I was initially standoffish, knowing little about Noel as a person, and still harboring bad memories of his association with Maoism and with the term “white skin privilege” which over decades has morphed into “white privilege,” of near universal acceptance today on both the soft and hard left, and which appears as such in the New York Times. Noel was in that way a pioneer, even if he rejected most of the currents which picked up the term and integrated it into a left-liberal respectability he loathed. Loathing was a leitmotiv of his political judgments; when I would criticize some formation such as Labor Notes (cf. below), Noel would say “I want to hear some loathing.”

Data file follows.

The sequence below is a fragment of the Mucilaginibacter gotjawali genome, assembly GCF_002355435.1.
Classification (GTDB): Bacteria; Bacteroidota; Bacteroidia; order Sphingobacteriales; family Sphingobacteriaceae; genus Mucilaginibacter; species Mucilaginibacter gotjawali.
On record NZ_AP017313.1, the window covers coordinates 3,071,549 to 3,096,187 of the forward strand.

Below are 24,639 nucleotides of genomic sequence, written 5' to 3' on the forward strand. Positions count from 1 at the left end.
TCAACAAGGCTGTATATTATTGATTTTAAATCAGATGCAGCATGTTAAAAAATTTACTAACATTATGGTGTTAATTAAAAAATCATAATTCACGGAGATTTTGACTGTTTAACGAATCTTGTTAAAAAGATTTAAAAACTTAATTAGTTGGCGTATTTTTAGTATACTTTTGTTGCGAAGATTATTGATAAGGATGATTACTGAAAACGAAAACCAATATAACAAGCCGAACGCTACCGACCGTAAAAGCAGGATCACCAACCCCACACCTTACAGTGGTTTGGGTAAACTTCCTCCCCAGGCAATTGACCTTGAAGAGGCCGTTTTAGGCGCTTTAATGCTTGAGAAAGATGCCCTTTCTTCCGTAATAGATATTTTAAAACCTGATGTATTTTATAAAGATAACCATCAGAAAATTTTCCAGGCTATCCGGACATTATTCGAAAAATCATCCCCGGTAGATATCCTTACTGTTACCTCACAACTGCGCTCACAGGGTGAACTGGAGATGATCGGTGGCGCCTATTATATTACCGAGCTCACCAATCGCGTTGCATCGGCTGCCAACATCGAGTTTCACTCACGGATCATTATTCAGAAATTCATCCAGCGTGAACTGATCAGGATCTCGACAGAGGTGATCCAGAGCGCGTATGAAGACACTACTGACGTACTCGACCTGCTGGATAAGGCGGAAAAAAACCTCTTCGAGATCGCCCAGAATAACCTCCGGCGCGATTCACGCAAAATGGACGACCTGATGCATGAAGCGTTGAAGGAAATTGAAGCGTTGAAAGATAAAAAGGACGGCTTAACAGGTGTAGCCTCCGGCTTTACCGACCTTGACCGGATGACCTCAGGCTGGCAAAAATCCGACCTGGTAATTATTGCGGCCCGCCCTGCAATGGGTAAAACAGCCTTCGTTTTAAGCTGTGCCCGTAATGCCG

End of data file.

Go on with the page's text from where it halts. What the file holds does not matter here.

We began to meet, off and on at first, as refugees from the post-1970 shipwreck of the left. My hero from the history of revolutions was (and remains) Rosa Luxemburg; Noel’s was John Brown. I was oriented to the radical currents of the European revolutionary movements, and the American groups which looked to them; while Noel was knowledgeable about them, and had had ties to Italian Autonomia, he was far more rooted than I in American currents, from the pre–Civil War Abolitionists onward. He talked at times of re-creating for the present John Brown’s action at Harper’s Ferry, by which he meant some kind of action that would polarize the situation as Harper’s Ferry had done in 1859. We converged around a recognition of the IWW as the most radical current to date in the history of the American working class. The decades of absence of any mass radical movement in the streets in the United States never put these divergences to the test.